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Gardner was flat out when he noticed a child had somehow wandered onto the track. Many railbirds believed that the suddenness of Gardners reaction to seeing the youngster in front of him may have been related to an incident at Californias Legion Ascot Speedway eight years earlier.
Gardner slammed the wall there and a fence board broke loose, killing a 12-year-old boy. Last weekend the Permatex Follow A Dream funny car was on display right next to the Coastal 181 booth at Frank Marattas Auto and Cycle Show in West Springfield, MA.
In 2010 he had a horrendous crash, literally launching him down the mountain. Though Cummins had to fight mightily to overcome depression and to heal his thoroughly broken body, there was little question for anyone that he would be back. From #993 - Around the turn into the 1960s, a buoyant early supermodified wave flowed over the Northwest at facilities such as Portland (Oregon) Speedway.
Quite a few competitors used the division as a stepping stone to national competition, Len Sutton, Art Pollard, Bob Gregg, and Les Anderson among them.
Now the biggest difference from one car to another was the paint job.
Photo and Caption from #990 Heres a beefy Bob Smith out of Columbus, Ohio, wheeling this Lawless 66 flyweight small block at the old West Virginia International Speedway in Ona in 1964. The next year he won the Wynns Invitational at Ona handily in a Lawless pavement roadster.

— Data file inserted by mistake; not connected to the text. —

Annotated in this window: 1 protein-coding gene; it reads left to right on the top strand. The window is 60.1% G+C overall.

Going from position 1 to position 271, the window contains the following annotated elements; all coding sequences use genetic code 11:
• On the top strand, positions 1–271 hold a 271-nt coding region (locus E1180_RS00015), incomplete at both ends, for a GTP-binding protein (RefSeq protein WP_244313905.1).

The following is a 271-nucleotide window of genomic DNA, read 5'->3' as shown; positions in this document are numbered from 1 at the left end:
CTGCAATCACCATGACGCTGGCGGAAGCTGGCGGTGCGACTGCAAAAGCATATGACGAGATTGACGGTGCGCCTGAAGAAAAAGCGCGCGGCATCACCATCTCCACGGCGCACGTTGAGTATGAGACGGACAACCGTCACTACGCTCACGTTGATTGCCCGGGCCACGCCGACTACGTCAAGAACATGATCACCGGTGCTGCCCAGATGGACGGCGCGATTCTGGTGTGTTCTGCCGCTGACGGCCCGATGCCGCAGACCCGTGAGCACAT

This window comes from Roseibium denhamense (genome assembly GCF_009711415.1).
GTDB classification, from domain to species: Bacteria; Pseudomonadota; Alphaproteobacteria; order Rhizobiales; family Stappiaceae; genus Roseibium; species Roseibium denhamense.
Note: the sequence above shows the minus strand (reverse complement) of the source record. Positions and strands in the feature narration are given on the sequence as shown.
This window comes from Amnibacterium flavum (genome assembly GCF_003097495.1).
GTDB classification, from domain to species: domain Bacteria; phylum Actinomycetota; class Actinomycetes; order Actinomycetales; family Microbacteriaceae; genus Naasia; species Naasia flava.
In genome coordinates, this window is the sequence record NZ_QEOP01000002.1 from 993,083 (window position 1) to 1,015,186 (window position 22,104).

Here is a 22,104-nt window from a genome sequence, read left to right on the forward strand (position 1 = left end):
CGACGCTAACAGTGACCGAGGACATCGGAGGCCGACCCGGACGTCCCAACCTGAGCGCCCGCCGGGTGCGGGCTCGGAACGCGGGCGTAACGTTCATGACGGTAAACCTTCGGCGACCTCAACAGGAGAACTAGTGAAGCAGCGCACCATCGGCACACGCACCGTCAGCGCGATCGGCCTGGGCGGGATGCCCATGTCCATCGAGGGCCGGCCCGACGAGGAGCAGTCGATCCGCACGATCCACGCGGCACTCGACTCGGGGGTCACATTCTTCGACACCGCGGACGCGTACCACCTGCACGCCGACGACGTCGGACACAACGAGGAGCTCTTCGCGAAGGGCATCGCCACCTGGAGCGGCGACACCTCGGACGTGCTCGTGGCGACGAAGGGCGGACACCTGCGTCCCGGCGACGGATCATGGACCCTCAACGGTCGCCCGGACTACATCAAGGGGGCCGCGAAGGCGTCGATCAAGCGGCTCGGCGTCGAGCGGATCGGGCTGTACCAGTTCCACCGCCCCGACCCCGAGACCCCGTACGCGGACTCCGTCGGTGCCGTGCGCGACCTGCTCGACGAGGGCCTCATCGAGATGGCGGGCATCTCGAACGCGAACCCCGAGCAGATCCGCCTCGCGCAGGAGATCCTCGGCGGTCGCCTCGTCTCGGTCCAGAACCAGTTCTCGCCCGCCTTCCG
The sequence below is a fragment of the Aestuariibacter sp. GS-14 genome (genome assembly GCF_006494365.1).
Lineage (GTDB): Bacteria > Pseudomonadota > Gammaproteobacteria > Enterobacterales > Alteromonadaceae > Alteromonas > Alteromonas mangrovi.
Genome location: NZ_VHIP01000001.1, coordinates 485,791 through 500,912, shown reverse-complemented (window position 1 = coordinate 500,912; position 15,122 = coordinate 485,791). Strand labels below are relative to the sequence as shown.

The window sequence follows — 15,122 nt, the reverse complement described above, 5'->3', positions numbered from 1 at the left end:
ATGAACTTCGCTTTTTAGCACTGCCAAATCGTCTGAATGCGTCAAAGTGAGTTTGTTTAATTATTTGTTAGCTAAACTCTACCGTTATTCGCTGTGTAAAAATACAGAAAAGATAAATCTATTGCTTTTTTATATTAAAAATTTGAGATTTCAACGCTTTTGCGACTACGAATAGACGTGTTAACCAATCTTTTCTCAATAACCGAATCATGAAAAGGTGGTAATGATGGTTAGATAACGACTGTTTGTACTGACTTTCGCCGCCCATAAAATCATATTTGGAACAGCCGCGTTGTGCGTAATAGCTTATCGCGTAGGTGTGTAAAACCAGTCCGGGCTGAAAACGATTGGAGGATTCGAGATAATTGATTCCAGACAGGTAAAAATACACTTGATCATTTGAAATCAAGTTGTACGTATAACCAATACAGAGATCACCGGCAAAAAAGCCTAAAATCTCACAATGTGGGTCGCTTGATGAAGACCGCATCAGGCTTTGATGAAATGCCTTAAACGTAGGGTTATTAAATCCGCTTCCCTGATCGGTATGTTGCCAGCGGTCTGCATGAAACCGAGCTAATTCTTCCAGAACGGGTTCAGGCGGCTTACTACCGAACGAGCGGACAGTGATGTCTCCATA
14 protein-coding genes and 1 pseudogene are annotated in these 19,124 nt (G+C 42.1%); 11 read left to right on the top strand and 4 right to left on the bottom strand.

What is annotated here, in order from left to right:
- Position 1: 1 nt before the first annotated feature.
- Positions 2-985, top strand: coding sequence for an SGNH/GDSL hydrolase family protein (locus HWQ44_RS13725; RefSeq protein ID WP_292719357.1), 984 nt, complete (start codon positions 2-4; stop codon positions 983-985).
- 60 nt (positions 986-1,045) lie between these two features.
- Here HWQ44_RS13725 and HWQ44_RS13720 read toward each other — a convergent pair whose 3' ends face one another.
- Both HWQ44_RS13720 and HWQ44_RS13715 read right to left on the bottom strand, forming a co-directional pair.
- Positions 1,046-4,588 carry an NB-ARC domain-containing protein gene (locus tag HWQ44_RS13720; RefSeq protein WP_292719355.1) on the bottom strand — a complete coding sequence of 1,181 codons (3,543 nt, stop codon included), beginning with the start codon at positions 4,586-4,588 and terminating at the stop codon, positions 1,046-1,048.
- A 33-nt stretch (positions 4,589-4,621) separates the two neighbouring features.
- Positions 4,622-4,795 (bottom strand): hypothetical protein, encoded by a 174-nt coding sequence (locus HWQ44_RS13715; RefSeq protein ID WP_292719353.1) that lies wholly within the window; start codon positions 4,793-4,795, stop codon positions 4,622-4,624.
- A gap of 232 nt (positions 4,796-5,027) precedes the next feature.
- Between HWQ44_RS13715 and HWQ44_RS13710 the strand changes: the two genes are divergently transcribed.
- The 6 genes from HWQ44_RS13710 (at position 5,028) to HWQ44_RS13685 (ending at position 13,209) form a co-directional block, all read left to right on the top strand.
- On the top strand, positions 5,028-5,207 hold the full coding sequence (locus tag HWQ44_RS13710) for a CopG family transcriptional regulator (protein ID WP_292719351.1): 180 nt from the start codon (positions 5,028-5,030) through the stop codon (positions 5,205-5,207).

However, they caught a rut, and the flipping began. Meanwhile Marquis rode it out with the car, which ended up right on top of him.
He was assumed dead, but was taken to the hospital, where, remarkably, he was revived and found unbroken. From #996 - He seldom pops up in a racing conversation so many decades later, but many old clips refer to Chet Gardner as one of the greatest sprint car drivers ever.
In any case, just as lines formed at the ticket booths, a huge fire swept through the garages.
Apparently fumes from fuel in George Barringers car were ignited by a torch being used in the next stall.
Fire trucks were unable to access the inferno quickly because of the huge crowds, and half of one of the two garage structures was completely destroyed.
Billy Foster and mechanic John Feuz, shown here with a pretty, amply carbureted roadster, made it right to the Brickyard, but the effort was short-lived.
Foster died in an accident in practice prior to the 1967 NASCAR race at Riverside International Raceway.